I’ve been studying karate for closing in on nine years now, and I get a lot out of it, mentally, physically, psychologically, socially. It’s become an important part of my life and health, and I hope to continue that for the rest of my life.
My Sensei fairly often quotes Eiichi Miyazato-Sensei, the founder of the Jundokan (the Okinawan home of one of the two flavours of karate I practice), on a particular subject that doesn’t initially seem to promote karate, at least until you think about it a little. It probably sounds cooler in the original language, but still comes through fairly well in English:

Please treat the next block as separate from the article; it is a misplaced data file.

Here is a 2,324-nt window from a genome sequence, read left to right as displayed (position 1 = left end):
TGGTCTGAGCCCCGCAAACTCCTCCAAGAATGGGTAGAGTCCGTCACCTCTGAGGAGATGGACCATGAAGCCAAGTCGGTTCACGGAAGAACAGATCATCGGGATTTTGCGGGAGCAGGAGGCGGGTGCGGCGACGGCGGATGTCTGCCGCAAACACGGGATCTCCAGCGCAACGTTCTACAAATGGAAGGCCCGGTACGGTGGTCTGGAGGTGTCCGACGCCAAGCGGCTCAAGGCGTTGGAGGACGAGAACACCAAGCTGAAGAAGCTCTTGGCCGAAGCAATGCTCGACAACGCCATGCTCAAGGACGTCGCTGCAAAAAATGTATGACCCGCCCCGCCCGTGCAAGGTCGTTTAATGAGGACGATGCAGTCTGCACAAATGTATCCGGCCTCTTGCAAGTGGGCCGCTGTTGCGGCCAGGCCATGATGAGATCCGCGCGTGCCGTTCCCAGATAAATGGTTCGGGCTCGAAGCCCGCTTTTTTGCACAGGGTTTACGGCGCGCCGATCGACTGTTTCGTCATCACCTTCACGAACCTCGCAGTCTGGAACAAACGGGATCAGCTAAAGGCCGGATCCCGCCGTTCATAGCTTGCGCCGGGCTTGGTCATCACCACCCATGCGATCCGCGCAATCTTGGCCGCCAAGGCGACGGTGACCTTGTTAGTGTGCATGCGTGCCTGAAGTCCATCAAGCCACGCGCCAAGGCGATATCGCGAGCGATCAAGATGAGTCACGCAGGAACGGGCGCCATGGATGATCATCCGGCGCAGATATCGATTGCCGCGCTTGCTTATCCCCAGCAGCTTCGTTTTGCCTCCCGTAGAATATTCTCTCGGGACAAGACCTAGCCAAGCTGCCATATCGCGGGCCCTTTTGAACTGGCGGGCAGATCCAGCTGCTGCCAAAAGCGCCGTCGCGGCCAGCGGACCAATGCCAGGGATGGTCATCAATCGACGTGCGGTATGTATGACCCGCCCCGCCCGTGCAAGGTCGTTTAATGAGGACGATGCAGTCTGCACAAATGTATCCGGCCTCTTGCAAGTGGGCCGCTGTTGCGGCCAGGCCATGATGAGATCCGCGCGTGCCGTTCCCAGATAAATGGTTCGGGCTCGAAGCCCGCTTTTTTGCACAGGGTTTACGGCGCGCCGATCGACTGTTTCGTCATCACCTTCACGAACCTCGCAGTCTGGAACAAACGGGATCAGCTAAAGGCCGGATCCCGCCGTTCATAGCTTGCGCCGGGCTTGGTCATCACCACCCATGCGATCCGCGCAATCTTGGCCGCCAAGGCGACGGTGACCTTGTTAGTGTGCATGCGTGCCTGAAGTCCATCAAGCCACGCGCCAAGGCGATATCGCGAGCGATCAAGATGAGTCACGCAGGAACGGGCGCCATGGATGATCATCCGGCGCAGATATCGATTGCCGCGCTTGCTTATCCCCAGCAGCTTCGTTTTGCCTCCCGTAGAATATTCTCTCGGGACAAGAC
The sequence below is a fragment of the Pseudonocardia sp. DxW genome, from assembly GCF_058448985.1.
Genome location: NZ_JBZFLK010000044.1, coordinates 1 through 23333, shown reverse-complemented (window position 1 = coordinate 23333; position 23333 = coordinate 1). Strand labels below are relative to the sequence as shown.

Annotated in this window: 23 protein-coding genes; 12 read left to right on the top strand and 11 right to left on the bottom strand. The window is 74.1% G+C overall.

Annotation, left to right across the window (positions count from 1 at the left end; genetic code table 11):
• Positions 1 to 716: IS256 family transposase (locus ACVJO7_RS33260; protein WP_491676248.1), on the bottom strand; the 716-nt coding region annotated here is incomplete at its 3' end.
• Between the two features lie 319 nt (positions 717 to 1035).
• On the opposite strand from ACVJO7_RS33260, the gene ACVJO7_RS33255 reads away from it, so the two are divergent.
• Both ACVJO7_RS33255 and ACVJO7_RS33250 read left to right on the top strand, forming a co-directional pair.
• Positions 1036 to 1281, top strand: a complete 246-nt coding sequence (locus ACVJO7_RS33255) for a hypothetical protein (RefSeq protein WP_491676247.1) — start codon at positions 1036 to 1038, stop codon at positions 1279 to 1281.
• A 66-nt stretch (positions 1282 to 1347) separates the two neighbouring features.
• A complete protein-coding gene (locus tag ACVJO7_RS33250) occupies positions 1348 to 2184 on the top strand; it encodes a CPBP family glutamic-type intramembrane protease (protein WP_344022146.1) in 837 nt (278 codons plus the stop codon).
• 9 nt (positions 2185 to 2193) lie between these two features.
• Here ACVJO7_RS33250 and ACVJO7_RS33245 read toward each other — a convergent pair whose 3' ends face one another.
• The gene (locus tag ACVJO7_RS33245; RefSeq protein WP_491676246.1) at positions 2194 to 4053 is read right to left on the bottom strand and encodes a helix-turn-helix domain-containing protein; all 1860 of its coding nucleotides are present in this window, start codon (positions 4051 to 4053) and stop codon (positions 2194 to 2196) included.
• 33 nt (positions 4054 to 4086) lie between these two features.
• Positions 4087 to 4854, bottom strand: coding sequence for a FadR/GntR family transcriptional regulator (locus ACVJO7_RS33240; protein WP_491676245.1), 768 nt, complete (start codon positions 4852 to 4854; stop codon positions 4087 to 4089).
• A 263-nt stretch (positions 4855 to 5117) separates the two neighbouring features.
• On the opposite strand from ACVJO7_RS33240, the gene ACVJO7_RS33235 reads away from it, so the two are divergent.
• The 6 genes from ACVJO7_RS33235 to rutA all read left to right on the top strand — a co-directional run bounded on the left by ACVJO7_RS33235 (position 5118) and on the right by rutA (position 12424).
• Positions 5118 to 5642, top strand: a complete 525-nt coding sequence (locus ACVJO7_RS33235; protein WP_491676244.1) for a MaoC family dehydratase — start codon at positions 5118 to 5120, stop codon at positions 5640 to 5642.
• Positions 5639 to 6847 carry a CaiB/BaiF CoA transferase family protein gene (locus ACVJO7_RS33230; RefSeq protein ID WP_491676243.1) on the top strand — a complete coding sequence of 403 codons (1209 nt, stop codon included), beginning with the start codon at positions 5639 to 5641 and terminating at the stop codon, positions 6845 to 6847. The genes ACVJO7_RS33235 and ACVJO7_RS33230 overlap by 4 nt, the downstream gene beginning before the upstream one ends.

“Family first, then work, then karate.”
Substitute your passion of choice for karate.
The point being that anything after your family’s wellbeing and the support of your family takes a distant third place.
It seems simple. Or it should.
So, for everything I do, there should be a series of three questions.
Does it help my family?
Does it help my career without harming my family?
Does it further a dream without harming my family or career?
If I can’t answer yes to at least one of these, there’s a fourth, obvious question: why the heck am I doing it?
Be well, everyone.by